The 243 will do quite well even on the kitties. I have used the 243 on big mule deer with no problems at all. I have a friend who is a rancher and has killed a number of elk on his place with his 243, simply because it is what he has. He has never had to shoot one twice. Not my choice for elk but hey I have killed a dozen elk with a 270 with no problems even when all the "experts" say you need at least a 7mm or 30 cal mag:rolleyes:

The 243 will cover the spectrum you have defined quite nicely.

North Texan
March 8, 2006, 01:23 AM
A .223 will kill all of the game you have mentioned. I have killed hogs in the 250 to 300 pound range with it. But it won't do it with the same bullet you are going to want to use for varmints. With rapid expansion bullets like the Hornady V-Max, I have always had clean kills on coyotes with no pelt damage. It's good on coyotes out to at least 300 yards, and works on hogs out to 100 yards. It was the only gun I had for a while, and I hunted hogs and deer with it for several years. Had I had the chance to hunt mountain lions with it, I would have used it on them and never thought twice. One of my mentors has predator hunted for many, many years, and has killed probably more mountain lions with his .222 than most people will ever see in a lifetime.

However, I recently acquired a 25-06 and I am beginning to carry it a little more when I think I may run across something larger than a coyote. It shoots very flat and has a lot more power and penetration. Of course, this is with Accubonds. I didn't get a load developed for it I liked until Saturday for varmint bullets. Hopefully next week I'll get to try it out on some coyotes.

My recommendation would be to eventually plan on getting two rifles. My problem with trying to get a gun that is the jack of all trades is you also wind up with a gun that is the master of none. Or at least that's how I justify purchasing more guns.:D

rangerruck
March 8, 2006, 03:18 AM
well if you gotta have it for wolves and the like, the BEST cartridge is the 6mm. it is far superior to the 243, just read a great case study between it and the 243. also you can find an old remmy mohawk in 6mm, and they arebeautiful and unique with their ribbed ultrashort bbl, 16 inches. the case design allow for superior accuracy , super steady pressure curve, burns the powder much more uniformly and quickly, has a longer neck to keep it cooler as the propellant moves toward the chamber and thus far greater bbl life. Plus Academy still sells the remmy factory rounds here in houston for about 9 bucks a box. i woul dfeel more comfy with the different 25's but there you will have to contend with a longer bbl, and i don't know how "handy" you need to rifle to be.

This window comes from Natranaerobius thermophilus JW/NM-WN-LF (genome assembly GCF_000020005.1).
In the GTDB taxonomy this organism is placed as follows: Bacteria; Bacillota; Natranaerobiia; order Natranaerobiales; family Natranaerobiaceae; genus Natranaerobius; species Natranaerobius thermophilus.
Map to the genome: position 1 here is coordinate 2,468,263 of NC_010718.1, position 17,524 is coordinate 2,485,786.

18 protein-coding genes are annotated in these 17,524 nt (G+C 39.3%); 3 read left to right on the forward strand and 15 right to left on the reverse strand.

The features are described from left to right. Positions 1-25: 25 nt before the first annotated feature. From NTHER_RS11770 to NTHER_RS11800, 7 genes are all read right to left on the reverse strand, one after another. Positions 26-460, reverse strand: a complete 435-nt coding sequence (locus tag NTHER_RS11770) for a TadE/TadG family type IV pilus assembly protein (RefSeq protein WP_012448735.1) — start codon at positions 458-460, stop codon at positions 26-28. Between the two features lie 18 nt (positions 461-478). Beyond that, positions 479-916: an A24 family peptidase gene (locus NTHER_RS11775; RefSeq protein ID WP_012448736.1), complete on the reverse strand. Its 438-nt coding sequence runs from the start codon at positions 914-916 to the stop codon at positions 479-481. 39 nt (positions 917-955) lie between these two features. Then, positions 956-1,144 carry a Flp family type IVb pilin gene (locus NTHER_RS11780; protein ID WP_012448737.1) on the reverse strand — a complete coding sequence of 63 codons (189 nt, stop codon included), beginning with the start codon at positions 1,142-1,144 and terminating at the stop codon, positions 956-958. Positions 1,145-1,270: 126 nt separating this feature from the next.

Sharps Shooter
March 8, 2006, 01:34 PM
Is hunting wolves legal anywhere in the lower 48? I'm not trying to flame you here Mr. Eldridge, but the way you ask the original question about a varmint rifle for hunting "coyote/wolf" makes me suspect you might think they're the same dogs by different names. They're not. And if you shoot a wolf around here the damage your rifle did to the animals pelt will be the very least of your worries. In fact you'd be a lot better off to follow the 3S rule - shoot, shovel and shut-up.
But to answer your question, I have no hesitation about using my .223 for any of the animals you mentioned (other than wolves) up to and including mountain lions. But hogs are a different matter. I've never hunted them but from what I've heard they can be pretty tough and even mean. Because you included them, I'd go with the .243. Besides, a .243 makes a fine deer rifle when you're not using it for varmints.

M.E.Eldridge
March 8, 2006, 03:11 PM
I know the difference between the coyote and the wolf just fine. I'm pretty sure that it isn't legal to hunt wolf in the lower 48 but if I ever have a chance to hunt in Alberta( hopefully in a few years) I might have a chance to hunt wolf. I've been told its legal there(I'll confirm with officials before trying anything).

I just classified them like "coyote/wolf" because they are both canids and I have much less a chance of hunting wolf than I do coyote. Therefore, I didn't want it to be in the "main list". I only wanted it to be a secondary consideration. I can see were confusion would come from as I wasn't very clear.

Sharps Shooter
March 8, 2006, 05:23 PM
Sorry if I upset you. That wasn't my intention.
Since wolves ARE a possibility for you, I would even more strongly recommend the .243 over the .223. The 6mm and the 25-06 as other have suggested would also be good choices IMO.

rangerruck
March 8, 2006, 10:43 PM
one mor thing about the 6mm, if you study a chart of standard bullet trajectory, with the exception of the weatherby mags, the 6mm is longer and flatter than any other bullet out there, except the 204 and the 25-06, and maybe a couple of other cartridges, but i consider the 204 way to light for your needs. and it will still be a cheaper to buy factory round than all the others with even near that kind of trajectory and pop.

If you enjoyed reading about "New Varmint Caliber" here in TheHighRoad.org archive, you'll LOVE our community. Come join TheHighRoad.org today for the full version!